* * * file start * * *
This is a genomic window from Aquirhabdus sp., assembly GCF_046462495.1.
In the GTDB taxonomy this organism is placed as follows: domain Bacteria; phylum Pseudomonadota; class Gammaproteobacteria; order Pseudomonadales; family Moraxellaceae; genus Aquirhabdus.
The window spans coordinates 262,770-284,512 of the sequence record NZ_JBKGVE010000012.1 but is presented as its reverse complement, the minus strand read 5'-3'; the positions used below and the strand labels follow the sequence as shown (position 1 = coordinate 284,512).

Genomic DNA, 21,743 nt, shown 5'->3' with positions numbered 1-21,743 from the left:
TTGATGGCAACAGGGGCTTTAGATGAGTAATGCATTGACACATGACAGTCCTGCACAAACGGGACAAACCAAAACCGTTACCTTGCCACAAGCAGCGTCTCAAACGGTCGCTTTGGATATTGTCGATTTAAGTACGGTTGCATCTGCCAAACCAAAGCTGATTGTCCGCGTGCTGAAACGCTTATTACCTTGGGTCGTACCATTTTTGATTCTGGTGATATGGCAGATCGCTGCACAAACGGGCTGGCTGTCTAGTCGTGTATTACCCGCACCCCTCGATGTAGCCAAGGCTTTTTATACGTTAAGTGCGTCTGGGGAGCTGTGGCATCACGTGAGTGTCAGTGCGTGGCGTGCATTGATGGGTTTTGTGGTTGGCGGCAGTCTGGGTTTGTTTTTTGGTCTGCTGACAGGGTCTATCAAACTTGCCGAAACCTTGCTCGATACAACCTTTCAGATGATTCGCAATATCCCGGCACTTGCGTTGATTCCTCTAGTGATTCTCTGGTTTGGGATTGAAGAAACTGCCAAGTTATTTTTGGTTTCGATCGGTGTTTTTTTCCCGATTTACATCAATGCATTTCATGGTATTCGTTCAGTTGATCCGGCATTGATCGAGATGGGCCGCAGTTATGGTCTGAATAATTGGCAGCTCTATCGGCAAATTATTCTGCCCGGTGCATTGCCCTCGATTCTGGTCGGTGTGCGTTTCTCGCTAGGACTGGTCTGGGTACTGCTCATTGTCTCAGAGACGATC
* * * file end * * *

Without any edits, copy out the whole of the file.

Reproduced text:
This is a genomic window from Aquirhabdus sp., assembly GCF_046462495.1.
In the GTDB taxonomy this organism is placed as follows: domain Bacteria; phylum Pseudomonadota; class Gammaproteobacteria; order Pseudomonadales; family Moraxellaceae; genus Aquirhabdus.
The window spans coordinates 262,770-284,512 of the sequence record NZ_JBKGVE010000012.1 but is presented as its reverse complement, the minus strand read 5'-3'; the positions used below and the strand labels follow the sequence as shown (position 1 = coordinate 284,512).

Genomic DNA, 21,743 nt, shown 5'->3' with positions numbered 1-21,743 from the left:
TTGATGGCAACAGGGGCTTTAGATGAGTAATGCATTGACACATGACAGTCCTGCACAAACGGGACAAACCAAAACCGTTACCTTGCCACAAGCAGCGTCTCAAACGGTCGCTTTGGATATTGTCGATTTAAGTACGGTTGCATCTGCCAAACCAAAGCTGATTGTCCGCGTGCTGAAACGCTTATTACCTTGGGTCGTACCATTTTTGATTCTGGTGATATGGCAGATCGCTGCACAAACGGGCTGGCTGTCTAGTCGTGTATTACCCGCACCCCTCGATGTAGCCAAGGCTTTTTATACGTTAAGTGCGTCTGGGGAGCTGTGGCATCACGTGAGTGTCAGTGCGTGGCGTGCATTGATGGGTTTTGTGGTTGGCGGCAGTCTGGGTTTGTTTTTTGGTCTGCTGACAGGGTCTATCAAACTTGCCGAAACCTTGCTCGATACAACCTTTCAGATGATTCGCAATATCCCGGCACTTGCGTTGATTCCTCTAGTGATTCTCTGGTTTGGGATTGAAGAAACTGCCAAGTTATTTTTGGTTTCGATCGGTGTTTTTTTCCCGATTTACATCAATGCATTTCATGGTATTCGTTCAGTTGATCCGGCATTGATCGAGATGGGCCGCAGTTATGGTCTGAATAATTGGCAGCTCTATCGGCAAATTATTCTGCCCGGTGCATTGCCCTCGATTCTGGTCGGTGTGCGTTTCTCGCTAGGACTGGTCTGGGTACTGCTCATTGTCTCAGAGACGATC